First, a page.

Parent of 19 yo with valve replacements

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TGM

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Hello folks,

I‘m not actually new here but it’s been many years since I’ve been on this site. I’m the parent of a 19 year old with 2 prosthetic valves (pulmonary and mitral). He’s had 4 OHS, the most recent in 2018. I came back to this site as it has become clear that the St Jude’s mechanical valve is not going to last as long as we’d hoped. I’d love to hear of any innovations in mitral replacements.
 

pellicle

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Hi ... welcome back

so, what are they saying is the reason for the valve not lasting ...

also, where are you (on the planet)

also, I found in your Bio (but not mentioned in the above this:
. I came back because of increasing gradient across mitral valve

I'd maybe ask @nobog for some conjectural speculation on what may be possible causes for that (cos we're out of my depth on that one).

My first thoughts run to INR management and obstructive thrombosis. In which case imaging would clarify that proposition.

If its that then PICC administered tPA may be the best (and should be the first) non surgical go to.
 
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TGM

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Hello and thank you for responding. I am in the mid-Atlantic region of the US. My son goes to an Adult Congenital Heart clinic. His first St Jude was implanted when he was 4 years old and lasted 11 years. It was still a good size for my son but there was tissue growth impeding flood flow. We thought it may have been associated with his use of growth hormone therapy. However, fast forward to 4 years with another 23 mm St Jude and he has a pressure gradient in the teens. We will pursue a TEE this summer to get a better look but it has me in knots just thinking about another cardiac intervention. He’s had 4 OHS already, 5 catheterizations and will have a major orthopedic surgery later this month. The theory right now is tissue growth again. He has a history of keloids and overgrowth of scar tissue. His INR has been stable for the past 4-5 months in the 2.5-3.5 range. We have not started treating him with a beta blocker but my understanding is that could be recommended soon.
 

Superman

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Hello and welcome back. Sorry to read about your situation. Initially I was surprised as the valves themselves are fairly bullet proof. But tissue growth or some other similar issue would make sense. Unfortunately, I don’t know of any new solutions that would change that. However, On-X does advertise a longer something or other designed to help mitigate or prevent the effects of Panus growth. The design uses a longer cylinder (I’m sure it’s called something).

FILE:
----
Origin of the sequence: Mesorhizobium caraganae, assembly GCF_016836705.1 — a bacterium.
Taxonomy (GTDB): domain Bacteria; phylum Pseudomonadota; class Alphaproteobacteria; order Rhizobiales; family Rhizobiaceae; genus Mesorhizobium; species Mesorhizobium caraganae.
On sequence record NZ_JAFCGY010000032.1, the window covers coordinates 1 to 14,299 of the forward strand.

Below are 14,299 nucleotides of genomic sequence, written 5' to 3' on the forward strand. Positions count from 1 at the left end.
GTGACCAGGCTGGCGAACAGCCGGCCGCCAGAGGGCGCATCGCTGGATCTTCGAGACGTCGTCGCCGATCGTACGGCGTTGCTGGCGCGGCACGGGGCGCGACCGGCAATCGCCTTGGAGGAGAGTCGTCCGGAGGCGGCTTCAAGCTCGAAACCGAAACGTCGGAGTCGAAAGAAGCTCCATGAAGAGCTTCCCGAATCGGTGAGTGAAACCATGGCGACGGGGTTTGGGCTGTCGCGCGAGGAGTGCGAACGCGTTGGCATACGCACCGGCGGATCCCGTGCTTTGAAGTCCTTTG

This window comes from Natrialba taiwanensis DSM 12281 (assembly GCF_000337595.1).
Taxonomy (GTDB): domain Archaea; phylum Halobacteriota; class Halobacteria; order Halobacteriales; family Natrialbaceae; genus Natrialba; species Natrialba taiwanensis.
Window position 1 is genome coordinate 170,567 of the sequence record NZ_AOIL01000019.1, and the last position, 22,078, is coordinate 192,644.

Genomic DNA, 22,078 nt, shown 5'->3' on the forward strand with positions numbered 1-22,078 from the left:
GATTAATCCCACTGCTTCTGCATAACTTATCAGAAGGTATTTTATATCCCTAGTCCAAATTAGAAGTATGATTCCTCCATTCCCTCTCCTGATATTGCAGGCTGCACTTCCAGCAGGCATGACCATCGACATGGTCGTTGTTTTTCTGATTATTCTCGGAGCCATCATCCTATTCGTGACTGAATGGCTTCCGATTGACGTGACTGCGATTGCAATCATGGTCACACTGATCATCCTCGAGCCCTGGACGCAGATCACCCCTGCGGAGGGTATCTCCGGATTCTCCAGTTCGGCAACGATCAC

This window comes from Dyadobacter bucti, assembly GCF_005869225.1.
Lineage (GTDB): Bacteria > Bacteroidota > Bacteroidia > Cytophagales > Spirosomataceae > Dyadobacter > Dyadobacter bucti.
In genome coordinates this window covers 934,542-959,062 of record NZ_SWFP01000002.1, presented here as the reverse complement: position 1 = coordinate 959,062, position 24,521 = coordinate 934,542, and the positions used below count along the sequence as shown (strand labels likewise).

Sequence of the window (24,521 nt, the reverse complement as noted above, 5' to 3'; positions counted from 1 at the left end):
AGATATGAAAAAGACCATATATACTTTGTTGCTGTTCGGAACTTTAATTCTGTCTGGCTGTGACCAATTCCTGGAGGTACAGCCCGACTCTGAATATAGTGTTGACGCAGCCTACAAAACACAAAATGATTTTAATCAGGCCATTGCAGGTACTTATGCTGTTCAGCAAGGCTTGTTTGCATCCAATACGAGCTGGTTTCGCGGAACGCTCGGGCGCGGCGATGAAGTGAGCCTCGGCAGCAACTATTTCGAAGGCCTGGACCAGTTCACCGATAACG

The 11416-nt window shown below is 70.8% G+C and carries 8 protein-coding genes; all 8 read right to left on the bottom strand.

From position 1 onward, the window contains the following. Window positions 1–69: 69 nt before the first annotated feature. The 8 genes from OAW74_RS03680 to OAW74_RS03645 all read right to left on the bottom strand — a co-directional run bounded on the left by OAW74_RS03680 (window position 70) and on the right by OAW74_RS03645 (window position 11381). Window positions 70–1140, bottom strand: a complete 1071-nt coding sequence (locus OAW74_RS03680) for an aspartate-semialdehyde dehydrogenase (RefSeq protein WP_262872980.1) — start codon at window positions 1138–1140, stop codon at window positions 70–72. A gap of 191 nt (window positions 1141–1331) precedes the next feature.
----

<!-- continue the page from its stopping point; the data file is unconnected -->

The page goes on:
I don’t know how effective it is, but if it’s a recurring issue, I’d be ready to try a new brand and test their claims. That is, if your son needs a new valve and there isn’t a non-surgical solution.
 
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TGM

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Interesting that you bring up the OnX. That was supposed to be the valve they would implant back in 2018 due to the INR therapeutic range being a bit lower. For some reason they couldn’t manage to get it in place and had to revert back to a St Jude. I didn’t know there was another benefit. Thanks for the info
 

pellicle

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Hi

I am in the mid-Atlantic region of the US. My son goes to an Adult Congenital Heart clinic.

so first class medical treatment is available then (we get posts from India and 3rd world countries where that's not a given and being able to read and write English is not a geographical locator).

His first St Jude was implanted when he was 4 years old and lasted 11 years.

ahh, important factor ... and yes that decision will necessitate a swap out at some time as it can't grow.

...but there was tissue growth impeding flood flow.

that's called Pannus and can be removed by catheter these days ... but as you identified it grows back. I don't know how much you've read about it but here's two good articles




However, fast forward to 4 years with another 23 mm St Jude and he has a pressure gradient in the teens.

a bit confusing, while good conversational communication style its not good for helping with the facts. So if you could, when were each valves replaced and which valve has a pressure gradient problem and when was it identified. Bullet point would be perfect.

We will pursue a TEE this summer to get a better look but it has me in knots just thinking about another cardiac intervention.

that's good ... always best to get data before making calls as to what may happen. Planning ahead is a good idea, worrying in advance isn't.


The theory right now is tissue growth again.